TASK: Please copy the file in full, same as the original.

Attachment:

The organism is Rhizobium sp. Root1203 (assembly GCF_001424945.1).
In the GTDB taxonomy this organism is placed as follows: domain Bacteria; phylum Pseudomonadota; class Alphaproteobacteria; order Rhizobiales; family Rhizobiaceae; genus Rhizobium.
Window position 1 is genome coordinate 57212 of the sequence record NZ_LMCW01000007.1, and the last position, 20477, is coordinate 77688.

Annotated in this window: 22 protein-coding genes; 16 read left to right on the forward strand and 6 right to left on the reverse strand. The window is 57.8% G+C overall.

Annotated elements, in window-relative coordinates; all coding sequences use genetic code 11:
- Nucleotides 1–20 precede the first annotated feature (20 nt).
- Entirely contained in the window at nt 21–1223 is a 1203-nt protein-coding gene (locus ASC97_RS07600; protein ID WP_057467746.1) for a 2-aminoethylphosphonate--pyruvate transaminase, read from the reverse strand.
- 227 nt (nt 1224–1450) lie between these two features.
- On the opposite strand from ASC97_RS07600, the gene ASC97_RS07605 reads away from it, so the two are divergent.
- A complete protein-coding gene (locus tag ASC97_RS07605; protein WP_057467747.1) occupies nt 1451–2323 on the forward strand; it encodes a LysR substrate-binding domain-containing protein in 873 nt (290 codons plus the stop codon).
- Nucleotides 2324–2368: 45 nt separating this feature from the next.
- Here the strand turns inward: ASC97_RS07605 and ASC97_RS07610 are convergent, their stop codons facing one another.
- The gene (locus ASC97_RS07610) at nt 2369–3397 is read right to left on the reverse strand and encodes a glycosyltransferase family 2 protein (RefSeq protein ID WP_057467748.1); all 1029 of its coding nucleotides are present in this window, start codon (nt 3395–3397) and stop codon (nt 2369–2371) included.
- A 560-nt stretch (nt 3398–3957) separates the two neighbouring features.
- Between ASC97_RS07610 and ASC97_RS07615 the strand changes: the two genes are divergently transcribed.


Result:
The organism is Rhizobium sp. Root1203 (assembly GCF_001424945.1).
In the GTDB taxonomy this organism is placed as follows: domain Bacteria; phylum Pseudomonadota; class Alphaproteobacteria; order Rhizobiales; family Rhizobiaceae; genus Rhizobium.
Window position 1 is genome coordinate 57212 of the sequence record NZ_LMCW01000007.1, and the last position, 20477, is coordinate 77688.

Annotated in this window: 22 protein-coding genes; 16 read left to right on the forward strand and 6 right to left on the reverse strand. The window is 57.8% G+C overall.

Annotated elements, in window-relative coordinates; all coding sequences use genetic code 11:
- Nucleotides 1–20 precede the first annotated feature (20 nt).
- Entirely contained in the window at nt 21–1223 is a 1203-nt protein-coding gene (locus ASC97_RS07600; protein ID WP_057467746.1) for a 2-aminoethylphosphonate--pyruvate transaminase, read from the reverse strand.
- 227 nt (nt 1224–1450) lie between these two features.
- On the opposite strand from ASC97_RS07600, the gene ASC97_RS07605 reads away from it, so the two are divergent.
- A complete protein-coding gene (locus tag ASC97_RS07605; protein WP_057467747.1) occupies nt 1451–2323 on the forward strand; it encodes a LysR substrate-binding domain-containing protein in 873 nt (290 codons plus the stop codon).
- Nucleotides 2324–2368: 45 nt separating this feature from the next.
- Here the strand turns inward: ASC97_RS07605 and ASC97_RS07610 are convergent, their stop codons facing one another.
- The gene (locus ASC97_RS07610) at nt 2369–3397 is read right to left on the reverse strand and encodes a glycosyltransferase family 2 protein (RefSeq protein ID WP_057467748.1); all 1029 of its coding nucleotides are present in this window, start codon (nt 3395–3397) and stop codon (nt 2369–2371) included.
- A 560-nt stretch (nt 3398–3957) separates the two neighbouring features.
- Between ASC97_RS07610 and ASC97_RS07615 the strand changes: the two genes are divergently transcribed.